And what kind of, were they from backgrounds similar to yours?
From everywhere. Every type of background. Everywhere.
Was there any girls with more airs and graces there than others?
No, I never found anything like that. Not at all.


Not ever. I think, once you were in the services, you were there to do the job and there was no point of having airs and graces because nobody took much notice of that. I don’t think so.
Did you often think about Forbes while you were working at Camperdown and miss it?
Yes, I did miss Forbes. I missed my parents.


But it was three years of a different sort of life for me and it did me a lot of good, I think.
Well, getting you out of the country and meeting up with girls from everywhere and having the experience of being in the army and not having been to a big place like Sydney before, only just once passing through to go to Burragorang Valley and that’s about all.


How would you describe the general atmosphere in Sydney during the war time?
I just, it didn’t worry me at all. I just found it quite all right. I wasn’t ever nervous there or anything else and I was always busy and people were always concerned about the war. To me it didn’t worry me much that I was in Sydney having come from a quiet little town.


Because you had so many friends and you got about and did things with them and enjoyed it.
It sounds like you were a popular girl.
I had lots of lovely friends.
Did you find the people in Sydney, was it like a depressed time because there was … away at war?
No, I can’t say it was. I can’t say I found it depressed. No. I don’t think I was ever depressed in Sydney. Wouldn’t like to live there now.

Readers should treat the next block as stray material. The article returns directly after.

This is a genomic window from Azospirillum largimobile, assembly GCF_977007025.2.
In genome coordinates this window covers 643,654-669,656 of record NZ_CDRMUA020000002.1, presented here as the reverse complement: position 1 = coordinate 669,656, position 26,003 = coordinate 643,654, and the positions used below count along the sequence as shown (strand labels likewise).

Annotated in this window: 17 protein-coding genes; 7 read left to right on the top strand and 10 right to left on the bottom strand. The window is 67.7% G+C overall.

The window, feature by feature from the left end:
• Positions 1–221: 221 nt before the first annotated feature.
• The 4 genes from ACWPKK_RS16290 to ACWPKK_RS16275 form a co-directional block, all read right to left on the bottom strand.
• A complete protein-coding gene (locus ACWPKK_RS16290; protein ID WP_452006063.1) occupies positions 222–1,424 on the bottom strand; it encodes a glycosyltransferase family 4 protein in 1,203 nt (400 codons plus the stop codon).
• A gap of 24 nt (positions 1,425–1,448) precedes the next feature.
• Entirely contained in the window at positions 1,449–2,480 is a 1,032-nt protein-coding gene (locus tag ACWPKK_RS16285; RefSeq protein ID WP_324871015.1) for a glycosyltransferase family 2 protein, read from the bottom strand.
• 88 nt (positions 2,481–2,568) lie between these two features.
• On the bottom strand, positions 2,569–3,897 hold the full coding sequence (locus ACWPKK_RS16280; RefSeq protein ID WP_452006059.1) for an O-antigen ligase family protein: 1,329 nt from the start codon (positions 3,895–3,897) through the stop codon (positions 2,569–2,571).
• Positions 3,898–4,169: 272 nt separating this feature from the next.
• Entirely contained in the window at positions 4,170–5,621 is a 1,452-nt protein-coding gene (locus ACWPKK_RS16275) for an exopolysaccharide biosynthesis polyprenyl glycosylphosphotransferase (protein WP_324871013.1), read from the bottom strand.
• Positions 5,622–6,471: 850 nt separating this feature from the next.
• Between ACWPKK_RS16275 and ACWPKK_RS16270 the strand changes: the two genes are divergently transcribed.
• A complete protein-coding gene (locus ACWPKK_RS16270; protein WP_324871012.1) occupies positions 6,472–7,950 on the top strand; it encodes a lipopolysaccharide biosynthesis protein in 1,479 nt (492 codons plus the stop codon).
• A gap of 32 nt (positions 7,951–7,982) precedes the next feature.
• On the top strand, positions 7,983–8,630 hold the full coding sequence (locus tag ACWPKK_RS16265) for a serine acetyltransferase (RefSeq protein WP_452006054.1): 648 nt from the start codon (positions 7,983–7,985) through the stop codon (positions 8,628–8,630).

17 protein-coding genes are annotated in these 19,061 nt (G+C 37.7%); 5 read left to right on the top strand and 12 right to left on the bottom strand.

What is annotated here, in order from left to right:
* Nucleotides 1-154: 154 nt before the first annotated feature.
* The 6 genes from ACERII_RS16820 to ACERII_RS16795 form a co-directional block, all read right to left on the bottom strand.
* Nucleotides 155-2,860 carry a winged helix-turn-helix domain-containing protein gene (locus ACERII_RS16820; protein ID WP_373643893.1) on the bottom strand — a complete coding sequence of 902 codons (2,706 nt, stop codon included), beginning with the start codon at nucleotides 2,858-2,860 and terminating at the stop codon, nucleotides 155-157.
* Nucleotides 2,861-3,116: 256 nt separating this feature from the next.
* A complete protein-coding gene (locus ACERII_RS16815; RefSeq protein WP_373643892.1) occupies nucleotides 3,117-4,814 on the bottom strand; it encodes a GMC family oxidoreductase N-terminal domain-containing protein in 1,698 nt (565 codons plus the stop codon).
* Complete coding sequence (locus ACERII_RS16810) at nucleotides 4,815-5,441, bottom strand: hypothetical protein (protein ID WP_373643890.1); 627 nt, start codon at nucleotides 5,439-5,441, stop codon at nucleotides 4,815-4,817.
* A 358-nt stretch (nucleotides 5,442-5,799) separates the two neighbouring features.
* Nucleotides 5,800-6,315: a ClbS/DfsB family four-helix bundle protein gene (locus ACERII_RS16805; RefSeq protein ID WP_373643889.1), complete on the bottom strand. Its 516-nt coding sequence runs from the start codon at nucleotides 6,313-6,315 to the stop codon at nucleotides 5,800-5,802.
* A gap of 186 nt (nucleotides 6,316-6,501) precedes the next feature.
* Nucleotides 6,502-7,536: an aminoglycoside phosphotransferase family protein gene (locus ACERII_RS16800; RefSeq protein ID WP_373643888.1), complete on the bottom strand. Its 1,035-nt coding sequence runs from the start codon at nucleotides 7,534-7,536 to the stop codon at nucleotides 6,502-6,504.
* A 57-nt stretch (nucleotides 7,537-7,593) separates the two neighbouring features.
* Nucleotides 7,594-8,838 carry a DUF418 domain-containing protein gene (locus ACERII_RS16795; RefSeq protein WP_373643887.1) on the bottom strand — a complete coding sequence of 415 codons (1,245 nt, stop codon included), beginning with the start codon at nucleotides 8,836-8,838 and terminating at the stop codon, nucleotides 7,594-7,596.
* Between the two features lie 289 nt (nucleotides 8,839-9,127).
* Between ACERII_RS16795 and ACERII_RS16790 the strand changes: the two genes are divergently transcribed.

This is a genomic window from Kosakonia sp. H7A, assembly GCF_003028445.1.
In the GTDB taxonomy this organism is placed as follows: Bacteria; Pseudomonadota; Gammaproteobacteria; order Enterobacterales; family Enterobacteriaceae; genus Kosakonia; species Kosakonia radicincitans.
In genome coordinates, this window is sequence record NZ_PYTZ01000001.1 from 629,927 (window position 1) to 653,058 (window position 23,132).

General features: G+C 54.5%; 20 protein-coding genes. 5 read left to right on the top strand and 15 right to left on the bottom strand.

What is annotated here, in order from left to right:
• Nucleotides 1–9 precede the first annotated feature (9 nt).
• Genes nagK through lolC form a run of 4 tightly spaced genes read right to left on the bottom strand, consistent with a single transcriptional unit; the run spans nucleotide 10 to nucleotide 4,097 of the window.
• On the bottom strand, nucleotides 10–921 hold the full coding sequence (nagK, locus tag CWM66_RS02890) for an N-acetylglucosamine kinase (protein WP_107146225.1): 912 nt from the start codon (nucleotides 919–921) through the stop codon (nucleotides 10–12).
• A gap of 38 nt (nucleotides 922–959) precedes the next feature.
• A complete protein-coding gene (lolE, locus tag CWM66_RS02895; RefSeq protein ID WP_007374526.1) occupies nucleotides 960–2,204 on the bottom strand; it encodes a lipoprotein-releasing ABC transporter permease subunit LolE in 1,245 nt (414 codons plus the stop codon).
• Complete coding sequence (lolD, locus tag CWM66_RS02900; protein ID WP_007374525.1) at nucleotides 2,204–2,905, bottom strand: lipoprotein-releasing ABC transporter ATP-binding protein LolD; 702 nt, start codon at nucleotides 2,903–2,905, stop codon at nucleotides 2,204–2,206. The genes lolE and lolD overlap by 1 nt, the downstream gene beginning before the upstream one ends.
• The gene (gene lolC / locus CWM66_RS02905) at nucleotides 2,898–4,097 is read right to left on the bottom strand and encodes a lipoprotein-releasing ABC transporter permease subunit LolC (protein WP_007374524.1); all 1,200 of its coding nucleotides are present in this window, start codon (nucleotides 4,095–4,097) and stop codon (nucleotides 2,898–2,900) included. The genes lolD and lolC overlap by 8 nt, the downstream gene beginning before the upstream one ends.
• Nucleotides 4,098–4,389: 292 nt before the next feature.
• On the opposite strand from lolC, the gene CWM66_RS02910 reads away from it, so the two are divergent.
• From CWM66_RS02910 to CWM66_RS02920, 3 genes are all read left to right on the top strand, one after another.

Did you ever pick up a newspaper and read what was going on in the war in the Middle East?
Oh yes, yes. Yes, we always followed up what was going on. Always thinking about the boys that were over there. Some of the girls, of course, were really very anxious about some of their boyfriends who were overseas.


What would you do to console them?
You couldn’t do much, you’d just go out somewhere and have a meal and sit and chat and go on the ferry over to Manly or something like that. You couldn’t do much. But they were all pretty good. But the worst part was if they had a boyfriend and they’d heard that he’d been wounded, that was the awful part. And they’d wonder if they’d see him again.


Did that happen?
Didn’t happen very often though, no.
What about, you mentioned before John there was a couple of boyfriends. Can you tell us about them?
Oh well, I just used to go up, when I was on leave on weekends we’d go out on boat trips and things. At one time


we went to this lass’s place at Woy Woy, two or three boys and two or three girls, but there was no hanky panky business or anything like that. We were just all well behaved, but it was just a nice area to go for a weekend and he was an army fellow that I was friendly with then. He was so tall, he was about six foot three and I was five foot one. And also I had an air force friend. I had lots of lovely times with him.


Where did you meet the air force friend?
Just going out to one of these places, like going out to one of those free meals at Rushcutter’s Bay with all the different army, navy and air force people there. And he was interested in dancing, so we went dancing.
Where did he take you dancing?
Mostly to the Trocadero or somewhere like that or the old one I talked about, Paddington Town Hall, and then we’d have some little


army dances at little places. And we’d just, I just got around and enjoyed myself. I wasn’t a very, ever a bad girl.
And what did you like about him? What …?
It was just company, that’s all. He was just a nice fellow to go out with.
Where was he from?
Victoria. I’ve often wondered about him. I’ve got a photograph of me sitting up in a boat with him.
And did he want to take it further? Did he want to get engaged


and take it further?
No, no, we were just friends. Yeah, well, a lot of us were just like that. It was just company. He most probably was lonely. We were all looking for a little bit of company to go out with when we went on leave.
And the other man that you met that was in the army, can you tell us a little bit about him?
I don’t know much about him now, can’t remember much. It was just somebody we met and went a couple of weekends and that’s all we, just had dances and